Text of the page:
Have you ever seen a movie in which the main character dreams of being kissed by her beloved in the opening scene? Neither have I. Most of the romantic movies I have seen begin with a chance meeting of a guy and a girl early in the film. And if it’s a Hallmark movie (like the ones my wife watches), the two will usually hate each other at first, spend time together, soften toward one another, and then, somewhere around the 90-minute mark, we get the kiss. Films often crescendo to the kiss, but rarely lead with it.
But Song of Solomon gets right down to it from the very beginning:
The Song of Songs, which is Solomon’s.
Let him kiss me with the kisses of his mouth!
For your love is better than wine;
— Song of Solomon 1:1–2
We don’t have to read far to figure out what this book is all about. It is about love, desire and passion.
In Old English, passion had one very specific definition: the suffering of Christ on our behalf. Nowadays it more often refers to ardor or intense desire, often sexual in nature. Is it odd that this word now has such divergent meanings?
Christ’s passion for his Father, and his Father’s passion for us (John 3:16), led to Christ’s suffering on our behalf. No other act in history so clearly reveals God’s passion toward us. He loves us in a way that is unfathomable and beyond our comprehension.
The best example we have for this kind of love is the passion of a husband for his wife. While not sexual in nature, God’s love for us is every bit as ardent, intense and passionate as the desire of a man for his bride. In fact, the Bible teaches that a godly marriage is actually a picture of Christ’s love for his bride, the church. It is a profound mystery (Ephesians 5:32) but one that accurately represents God’s love for us.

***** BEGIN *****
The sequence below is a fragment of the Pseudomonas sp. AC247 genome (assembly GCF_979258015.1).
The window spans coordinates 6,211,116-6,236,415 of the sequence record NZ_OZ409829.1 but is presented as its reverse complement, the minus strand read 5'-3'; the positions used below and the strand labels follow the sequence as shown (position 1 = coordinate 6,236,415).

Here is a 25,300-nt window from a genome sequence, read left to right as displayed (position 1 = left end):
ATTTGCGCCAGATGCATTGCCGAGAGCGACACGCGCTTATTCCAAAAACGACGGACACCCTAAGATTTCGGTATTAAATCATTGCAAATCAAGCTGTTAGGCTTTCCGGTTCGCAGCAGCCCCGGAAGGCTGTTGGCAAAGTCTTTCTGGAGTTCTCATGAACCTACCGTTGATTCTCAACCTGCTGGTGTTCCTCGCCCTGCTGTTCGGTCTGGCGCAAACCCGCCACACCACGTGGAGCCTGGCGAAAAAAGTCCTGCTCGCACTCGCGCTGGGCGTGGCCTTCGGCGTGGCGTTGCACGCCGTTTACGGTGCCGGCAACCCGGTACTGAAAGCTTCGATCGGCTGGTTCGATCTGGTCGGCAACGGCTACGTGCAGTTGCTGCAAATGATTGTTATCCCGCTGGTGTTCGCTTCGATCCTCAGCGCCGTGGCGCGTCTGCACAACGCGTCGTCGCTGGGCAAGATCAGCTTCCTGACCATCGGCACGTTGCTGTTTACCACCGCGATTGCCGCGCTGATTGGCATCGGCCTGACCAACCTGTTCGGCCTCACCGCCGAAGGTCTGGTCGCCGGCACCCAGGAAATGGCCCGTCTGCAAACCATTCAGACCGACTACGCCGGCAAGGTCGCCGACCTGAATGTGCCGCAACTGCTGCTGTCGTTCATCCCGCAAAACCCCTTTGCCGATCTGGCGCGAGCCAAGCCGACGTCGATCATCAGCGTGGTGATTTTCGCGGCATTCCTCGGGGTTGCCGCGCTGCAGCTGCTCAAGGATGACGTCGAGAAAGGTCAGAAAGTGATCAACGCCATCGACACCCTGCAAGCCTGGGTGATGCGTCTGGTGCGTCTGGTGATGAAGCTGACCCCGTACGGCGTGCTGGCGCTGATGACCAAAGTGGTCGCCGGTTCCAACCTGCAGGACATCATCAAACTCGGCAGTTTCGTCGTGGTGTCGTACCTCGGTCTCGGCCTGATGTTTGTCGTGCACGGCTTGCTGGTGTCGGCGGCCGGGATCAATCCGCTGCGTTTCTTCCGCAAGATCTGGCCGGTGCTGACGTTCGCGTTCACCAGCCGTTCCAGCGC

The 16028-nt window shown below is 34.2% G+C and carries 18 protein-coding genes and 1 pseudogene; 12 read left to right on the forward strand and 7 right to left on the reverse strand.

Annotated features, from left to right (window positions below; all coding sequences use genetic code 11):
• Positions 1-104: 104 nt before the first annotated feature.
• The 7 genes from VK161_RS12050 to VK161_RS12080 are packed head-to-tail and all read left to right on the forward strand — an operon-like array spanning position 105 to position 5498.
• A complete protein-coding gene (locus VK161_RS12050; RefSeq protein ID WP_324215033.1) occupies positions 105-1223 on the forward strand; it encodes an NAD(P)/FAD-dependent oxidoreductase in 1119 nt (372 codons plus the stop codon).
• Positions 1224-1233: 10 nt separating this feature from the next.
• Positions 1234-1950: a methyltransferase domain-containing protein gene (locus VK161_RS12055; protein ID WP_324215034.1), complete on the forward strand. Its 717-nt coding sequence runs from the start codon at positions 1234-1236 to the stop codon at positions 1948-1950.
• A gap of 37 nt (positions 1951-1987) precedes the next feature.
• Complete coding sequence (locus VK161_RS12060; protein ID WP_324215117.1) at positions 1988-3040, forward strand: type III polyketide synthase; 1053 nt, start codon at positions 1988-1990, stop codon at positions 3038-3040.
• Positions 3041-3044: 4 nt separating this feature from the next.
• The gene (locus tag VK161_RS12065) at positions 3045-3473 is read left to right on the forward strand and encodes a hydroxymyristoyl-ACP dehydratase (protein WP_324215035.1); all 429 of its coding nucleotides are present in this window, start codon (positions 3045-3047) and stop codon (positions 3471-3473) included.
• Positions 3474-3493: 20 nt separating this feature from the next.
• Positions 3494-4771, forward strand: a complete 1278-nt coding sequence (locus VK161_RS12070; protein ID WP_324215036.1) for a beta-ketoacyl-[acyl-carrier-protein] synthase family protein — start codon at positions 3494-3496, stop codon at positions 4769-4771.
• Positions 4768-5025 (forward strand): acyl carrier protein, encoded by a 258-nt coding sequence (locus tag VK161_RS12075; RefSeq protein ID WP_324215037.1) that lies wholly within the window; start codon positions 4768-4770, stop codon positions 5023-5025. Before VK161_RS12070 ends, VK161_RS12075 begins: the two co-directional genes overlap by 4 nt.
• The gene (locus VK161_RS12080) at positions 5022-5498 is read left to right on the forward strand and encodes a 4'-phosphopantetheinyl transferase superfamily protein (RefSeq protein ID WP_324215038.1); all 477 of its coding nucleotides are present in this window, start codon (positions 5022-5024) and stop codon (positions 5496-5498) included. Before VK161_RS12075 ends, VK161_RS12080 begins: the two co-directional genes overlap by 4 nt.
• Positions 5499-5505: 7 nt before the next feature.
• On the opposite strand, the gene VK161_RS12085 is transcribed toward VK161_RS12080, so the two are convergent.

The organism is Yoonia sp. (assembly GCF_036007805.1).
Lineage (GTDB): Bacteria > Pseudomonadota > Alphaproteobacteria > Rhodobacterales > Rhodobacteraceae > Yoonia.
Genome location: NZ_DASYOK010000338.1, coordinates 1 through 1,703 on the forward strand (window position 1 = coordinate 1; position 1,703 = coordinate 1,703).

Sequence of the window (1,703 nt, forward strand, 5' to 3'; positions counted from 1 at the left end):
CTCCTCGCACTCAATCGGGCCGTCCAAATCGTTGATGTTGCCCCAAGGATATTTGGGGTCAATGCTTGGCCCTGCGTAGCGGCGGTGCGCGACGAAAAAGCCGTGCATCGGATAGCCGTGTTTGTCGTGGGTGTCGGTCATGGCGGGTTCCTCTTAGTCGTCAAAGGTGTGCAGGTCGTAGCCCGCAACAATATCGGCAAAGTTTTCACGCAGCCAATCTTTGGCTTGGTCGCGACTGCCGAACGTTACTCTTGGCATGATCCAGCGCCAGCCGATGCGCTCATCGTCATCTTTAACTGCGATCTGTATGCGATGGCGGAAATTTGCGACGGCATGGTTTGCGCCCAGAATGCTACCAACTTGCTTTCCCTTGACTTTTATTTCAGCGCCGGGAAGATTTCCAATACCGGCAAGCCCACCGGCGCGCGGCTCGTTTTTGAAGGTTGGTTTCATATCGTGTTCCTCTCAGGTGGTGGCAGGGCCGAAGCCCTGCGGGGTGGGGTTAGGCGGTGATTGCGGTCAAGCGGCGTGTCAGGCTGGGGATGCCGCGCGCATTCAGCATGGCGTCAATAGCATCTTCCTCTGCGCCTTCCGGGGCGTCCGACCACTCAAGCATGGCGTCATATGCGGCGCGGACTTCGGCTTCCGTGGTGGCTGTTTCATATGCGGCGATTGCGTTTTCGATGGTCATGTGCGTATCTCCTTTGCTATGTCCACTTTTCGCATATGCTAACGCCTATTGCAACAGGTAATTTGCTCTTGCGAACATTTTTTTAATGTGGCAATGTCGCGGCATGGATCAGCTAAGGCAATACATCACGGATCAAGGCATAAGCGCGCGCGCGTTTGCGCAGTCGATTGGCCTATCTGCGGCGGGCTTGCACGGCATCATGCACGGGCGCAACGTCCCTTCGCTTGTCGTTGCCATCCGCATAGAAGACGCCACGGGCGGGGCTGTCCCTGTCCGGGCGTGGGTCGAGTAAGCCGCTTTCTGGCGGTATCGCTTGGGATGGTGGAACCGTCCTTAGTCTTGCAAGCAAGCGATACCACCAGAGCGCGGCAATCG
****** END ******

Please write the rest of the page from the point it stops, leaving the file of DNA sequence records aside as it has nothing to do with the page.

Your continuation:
In this sense, Christ’s call to us is a marriage proposal. Christ wants to be yours for life, and he wants you to regard him in the same way. Christ’s offer is free, but it carries with it ramifications that are significant and life changing. When a bride says yes to her husband, she is saying yes to a new name, a new reality and a new life. Our response to Christ can have no lesser consequences.
If you have never accepted Christ’s offer of salvation, you can do so simply by acknowledging your need for him because of the sin that separates you from God (Romans 3:23) and by trusting that his death and resurrection on your behalf pays the penalty for your sins. If you will freely receive his gift of salvation, today can be your wedding day. And a wonderful marriage awaits!
What is your response to Christ’s proposal? Will you take him to be yours? He has already done everything in his power to make you his.